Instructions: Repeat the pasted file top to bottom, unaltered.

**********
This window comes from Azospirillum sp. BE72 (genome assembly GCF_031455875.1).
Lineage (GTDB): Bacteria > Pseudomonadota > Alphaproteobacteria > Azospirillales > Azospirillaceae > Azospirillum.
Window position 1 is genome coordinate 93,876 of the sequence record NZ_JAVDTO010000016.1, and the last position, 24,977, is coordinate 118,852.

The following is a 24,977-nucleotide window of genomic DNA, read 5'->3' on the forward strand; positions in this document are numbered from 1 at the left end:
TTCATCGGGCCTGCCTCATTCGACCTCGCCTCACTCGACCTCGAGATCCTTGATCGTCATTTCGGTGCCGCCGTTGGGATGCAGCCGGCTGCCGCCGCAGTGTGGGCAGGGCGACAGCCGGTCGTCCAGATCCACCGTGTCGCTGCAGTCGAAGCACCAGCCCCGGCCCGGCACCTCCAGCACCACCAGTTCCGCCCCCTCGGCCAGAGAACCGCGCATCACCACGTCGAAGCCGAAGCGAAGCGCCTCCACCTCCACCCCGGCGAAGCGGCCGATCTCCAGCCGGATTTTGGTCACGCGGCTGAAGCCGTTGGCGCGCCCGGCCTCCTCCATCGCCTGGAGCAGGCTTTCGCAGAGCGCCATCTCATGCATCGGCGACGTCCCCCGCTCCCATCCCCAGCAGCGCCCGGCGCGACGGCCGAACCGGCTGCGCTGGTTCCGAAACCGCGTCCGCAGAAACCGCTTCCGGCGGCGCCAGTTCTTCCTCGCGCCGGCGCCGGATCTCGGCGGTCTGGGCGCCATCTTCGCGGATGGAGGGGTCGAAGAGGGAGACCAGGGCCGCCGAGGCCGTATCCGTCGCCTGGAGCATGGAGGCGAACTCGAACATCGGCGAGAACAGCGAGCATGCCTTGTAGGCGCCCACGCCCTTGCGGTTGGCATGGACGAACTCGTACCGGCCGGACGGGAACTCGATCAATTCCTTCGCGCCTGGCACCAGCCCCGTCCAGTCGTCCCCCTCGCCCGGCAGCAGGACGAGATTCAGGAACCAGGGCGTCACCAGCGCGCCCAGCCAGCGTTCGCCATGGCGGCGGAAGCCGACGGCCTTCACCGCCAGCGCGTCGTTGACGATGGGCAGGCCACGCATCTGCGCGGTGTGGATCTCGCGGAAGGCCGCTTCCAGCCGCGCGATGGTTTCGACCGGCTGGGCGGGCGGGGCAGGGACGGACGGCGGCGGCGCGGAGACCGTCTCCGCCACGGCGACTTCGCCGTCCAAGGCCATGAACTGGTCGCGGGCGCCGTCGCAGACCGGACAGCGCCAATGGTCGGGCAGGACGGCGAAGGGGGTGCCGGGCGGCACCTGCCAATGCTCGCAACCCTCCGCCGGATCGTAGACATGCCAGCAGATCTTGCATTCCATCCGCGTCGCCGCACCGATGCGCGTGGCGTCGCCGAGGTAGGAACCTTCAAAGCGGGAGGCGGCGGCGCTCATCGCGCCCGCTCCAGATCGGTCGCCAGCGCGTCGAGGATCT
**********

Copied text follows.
This window comes from Azospirillum sp. BE72 (genome assembly GCF_031455875.1).
Lineage (GTDB): Bacteria > Pseudomonadota > Alphaproteobacteria > Azospirillales > Azospirillaceae > Azospirillum.
Window position 1 is genome coordinate 93,876 of the sequence record NZ_JAVDTO010000016.1, and the last position, 24,977, is coordinate 118,852.

The following is a 24,977-nucleotide window of genomic DNA, read 5'->3' on the forward strand; positions in this document are numbered from 1 at the left end:
TTCATCGGGCCTGCCTCATTCGACCTCGCCTCACTCGACCTCGAGATCCTTGATCGTCATTTCGGTGCCGCCGTTGGGATGCAGCCGGCTGCCGCCGCAGTGTGGGCAGGGCGACAGCCGGTCGTCCAGATCCACCGTGTCGCTGCAGTCGAAGCACCAGCCCCGGCCCGGCACCTCCAGCACCACCAGTTCCGCCCCCTCGGCCAGAGAACCGCGCATCACCACGTCGAAGCCGAAGCGAAGCGCCTCCACCTCCACCCCGGCGAAGCGGCCGATCTCCAGCCGGATTTTGGTCACGCGGCTGAAGCCGTTGGCGCGCCCGGCCTCCTCCATCGCCTGGAGCAGGCTTTCGCAGAGCGCCATCTCATGCATCGGCGACGTCCCCCGCTCCCATCCCCAGCAGCGCCCGGCGCGACGGCCGAACCGGCTGCGCTGGTTCCGAAACCGCGTCCGCAGAAACCGCTTCCGGCGGCGCCAGTTCTTCCTCGCGCCGGCGCCGGATCTCGGCGGTCTGGGCGCCATCTTCGCGGATGGAGGGGTCGAAGAGGGAGACCAGGGCCGCCGAGGCCGTATCCGTCGCCTGGAGCATGGAGGCGAACTCGAACATCGGCGAGAACAGCGAGCATGCCTTGTAGGCGCCCACGCCCTTGCGGTTGGCATGGACGAACTCGTACCGGCCGGACGGGAACTCGATCAATTCCTTCGCGCCTGGCACCAGCCCCGTCCAGTCGTCCCCCTCGCCCGGCAGCAGGACGAGATTCAGGAACCAGGGCGTCACCAGCGCGCCCAGCCAGCGTTCGCCATGGCGGCGGAAGCCGACGGCCTTCACCGCCAGCGCGTCGTTGACGATGGGCAGGCCACGCATCTGCGCGGTGTGGATCTCGCGGAAGGCCGCTTCCAGCCGCGCGATGGTTTCGACCGGCTGGGCGGGCGGGGCAGGGACGGACGGCGGCGGCGCGGAGACCGTCTCCGCCACGGCGACTTCGCCGTCCAAGGCCATGAACTGGTCGCGGGCGCCGTCGCAGACCGGACAGCGCCAATGGTCGGGCAGGACGGCGAAGGGGGTGCCGGGCGGCACCTGCCAATGCTCGCAACCCTCCGCCGGATCGTAGACATGCCAGCAGATCTTGCATTCCATCCGCGTCGCCGCACCGATGCGCGTGGCGTCGCCGAGGTAGGAACCTTCAAAGCGGGAGGCGGCGGCGCTCATCGCGCCCGCTCCAGATCGGTCGCCAGCGCGTCGAGGATCT